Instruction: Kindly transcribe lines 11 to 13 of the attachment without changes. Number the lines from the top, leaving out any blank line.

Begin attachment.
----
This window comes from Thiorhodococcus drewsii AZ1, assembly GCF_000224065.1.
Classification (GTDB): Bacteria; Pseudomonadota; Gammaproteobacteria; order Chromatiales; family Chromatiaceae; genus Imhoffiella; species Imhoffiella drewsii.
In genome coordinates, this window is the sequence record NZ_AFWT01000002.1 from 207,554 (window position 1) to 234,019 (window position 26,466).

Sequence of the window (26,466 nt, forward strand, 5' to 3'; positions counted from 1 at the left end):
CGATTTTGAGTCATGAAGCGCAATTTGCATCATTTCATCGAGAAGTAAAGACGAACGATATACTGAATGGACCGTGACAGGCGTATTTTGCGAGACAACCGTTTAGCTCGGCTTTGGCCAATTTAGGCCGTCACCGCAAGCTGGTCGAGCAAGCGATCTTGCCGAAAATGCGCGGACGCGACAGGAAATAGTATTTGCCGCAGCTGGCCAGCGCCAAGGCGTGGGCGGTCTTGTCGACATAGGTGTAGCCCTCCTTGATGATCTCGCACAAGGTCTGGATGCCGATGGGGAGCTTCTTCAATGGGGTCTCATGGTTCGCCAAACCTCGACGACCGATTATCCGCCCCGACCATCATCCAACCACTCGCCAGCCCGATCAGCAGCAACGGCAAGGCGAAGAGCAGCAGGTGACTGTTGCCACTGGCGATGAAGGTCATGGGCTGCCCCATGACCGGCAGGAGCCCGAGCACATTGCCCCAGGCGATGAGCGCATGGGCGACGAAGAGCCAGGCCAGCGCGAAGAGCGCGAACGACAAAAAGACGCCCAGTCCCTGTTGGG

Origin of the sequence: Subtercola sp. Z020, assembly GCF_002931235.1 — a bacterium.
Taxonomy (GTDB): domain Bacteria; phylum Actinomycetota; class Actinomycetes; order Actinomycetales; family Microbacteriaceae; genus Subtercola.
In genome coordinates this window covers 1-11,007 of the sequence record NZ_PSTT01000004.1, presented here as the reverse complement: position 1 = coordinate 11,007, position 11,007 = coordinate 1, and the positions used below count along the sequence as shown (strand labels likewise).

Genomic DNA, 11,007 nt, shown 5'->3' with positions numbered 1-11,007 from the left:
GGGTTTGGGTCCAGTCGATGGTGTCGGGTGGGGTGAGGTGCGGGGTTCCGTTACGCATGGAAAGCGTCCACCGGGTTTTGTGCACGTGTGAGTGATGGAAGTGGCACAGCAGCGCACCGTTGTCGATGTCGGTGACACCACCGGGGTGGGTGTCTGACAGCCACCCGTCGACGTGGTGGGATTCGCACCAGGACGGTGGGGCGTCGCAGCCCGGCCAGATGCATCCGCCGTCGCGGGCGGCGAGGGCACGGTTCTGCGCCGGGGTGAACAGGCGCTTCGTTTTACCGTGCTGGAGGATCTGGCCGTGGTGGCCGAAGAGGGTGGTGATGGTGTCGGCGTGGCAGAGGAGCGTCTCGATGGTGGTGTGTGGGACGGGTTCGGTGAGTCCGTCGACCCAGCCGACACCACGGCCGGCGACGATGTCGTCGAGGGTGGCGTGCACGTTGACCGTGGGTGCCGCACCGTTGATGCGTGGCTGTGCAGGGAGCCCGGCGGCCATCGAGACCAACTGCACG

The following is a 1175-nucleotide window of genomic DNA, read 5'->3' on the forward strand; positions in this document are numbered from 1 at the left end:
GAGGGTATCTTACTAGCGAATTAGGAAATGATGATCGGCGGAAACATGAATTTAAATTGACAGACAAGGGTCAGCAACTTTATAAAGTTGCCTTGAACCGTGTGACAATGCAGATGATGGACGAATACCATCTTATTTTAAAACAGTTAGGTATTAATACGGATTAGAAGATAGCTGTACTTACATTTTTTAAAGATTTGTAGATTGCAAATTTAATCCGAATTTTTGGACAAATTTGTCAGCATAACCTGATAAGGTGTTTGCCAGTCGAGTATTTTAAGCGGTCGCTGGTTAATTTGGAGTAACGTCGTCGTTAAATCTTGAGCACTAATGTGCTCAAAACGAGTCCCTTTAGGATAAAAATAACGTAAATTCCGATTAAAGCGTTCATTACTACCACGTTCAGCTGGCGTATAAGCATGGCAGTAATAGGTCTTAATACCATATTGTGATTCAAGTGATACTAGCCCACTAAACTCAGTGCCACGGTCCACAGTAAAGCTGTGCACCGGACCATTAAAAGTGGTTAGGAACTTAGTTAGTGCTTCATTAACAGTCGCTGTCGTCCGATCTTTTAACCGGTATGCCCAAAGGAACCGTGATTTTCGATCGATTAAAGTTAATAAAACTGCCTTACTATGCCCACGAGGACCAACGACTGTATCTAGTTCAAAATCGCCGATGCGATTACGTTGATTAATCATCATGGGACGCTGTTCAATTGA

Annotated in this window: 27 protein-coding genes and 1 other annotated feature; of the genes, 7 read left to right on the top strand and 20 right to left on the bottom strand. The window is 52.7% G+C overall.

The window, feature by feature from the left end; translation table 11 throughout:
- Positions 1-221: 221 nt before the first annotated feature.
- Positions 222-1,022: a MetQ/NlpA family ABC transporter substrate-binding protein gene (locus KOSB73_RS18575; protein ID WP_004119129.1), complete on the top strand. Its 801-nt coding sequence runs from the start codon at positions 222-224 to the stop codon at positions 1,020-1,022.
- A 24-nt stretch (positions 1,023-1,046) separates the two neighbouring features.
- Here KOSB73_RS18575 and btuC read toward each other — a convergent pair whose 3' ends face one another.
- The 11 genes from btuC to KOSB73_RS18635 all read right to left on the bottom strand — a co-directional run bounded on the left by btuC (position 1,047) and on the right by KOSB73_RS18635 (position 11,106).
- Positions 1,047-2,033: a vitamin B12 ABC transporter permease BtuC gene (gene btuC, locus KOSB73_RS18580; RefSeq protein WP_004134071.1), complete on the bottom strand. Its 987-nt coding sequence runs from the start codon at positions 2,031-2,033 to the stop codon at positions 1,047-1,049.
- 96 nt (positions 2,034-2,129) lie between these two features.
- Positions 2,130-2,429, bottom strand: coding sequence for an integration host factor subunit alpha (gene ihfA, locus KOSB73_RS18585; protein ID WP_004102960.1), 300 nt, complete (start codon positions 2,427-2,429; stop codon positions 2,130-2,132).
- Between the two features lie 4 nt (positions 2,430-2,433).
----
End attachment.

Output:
The following is a 1175-nucleotide window of genomic DNA, read 5'->3' on the forward strand; positions in this document are numbered from 1 at the left end:
GAGGGTATCTTACTAGCGAATTAGGAAATGATGATCGGCGGAAACATGAATTTAAATTGACAGACAAGGGTCAGCAACTTTATAAAGTTGCCTTGAACCGTGTGACAATGCAGATGATGGACGAATACCATCTTATTTTAAAACAGTTAGGTATTAATACGGATTAGAAGATAGCTGTACTTACATTTTTTAAAGATTTGTAGATTGCAAATTTAATCCGAATTTTTGGACAAATTTGTCAGCATAACCTGATAAGGTGTTTGCCAGTCGAGTATTTTAAGCGGTCGCTGGTTAATTTGGAGTAACGTCGTCGTTAAATCTTGAGCACTAATGTGCTCAAAACGAGTCCCTTTAGGATAAAAATAACGTAAATTCCGATTAAAGCGTTCATTACTACCACGTTCAGCTGGCGTATAAGCATGGCAGTAATAGGTCTTAATACCATATTGTGATTCAAGTGATACTAGCCCACTAAACTCAGTGCCACGGTCCACAGTAAAGCTGTGCACCGGACCATTAAAAGTGGTTAGGAACTTAGTTAGTGCTTCATTAACAGTCGCTGTCGTCCGATCTTTTAACCGGTATGCCCAAAGGAACCGTGATTTTCGATCGATTAAAGTTAATAAAACTGCCTTACTATGCCCACGAGGACCAACGACTGTATCTAGTTCAAAATCGCCGATGCGATTACGTTGATTAATCATCATGGGACGCTGTTCAATTGA

Annotated in this window: 27 protein-coding genes and 1 other annotated feature; of the genes, 7 read left to right on the top strand and 20 right to left on the bottom strand. The window is 52.7% G+C overall.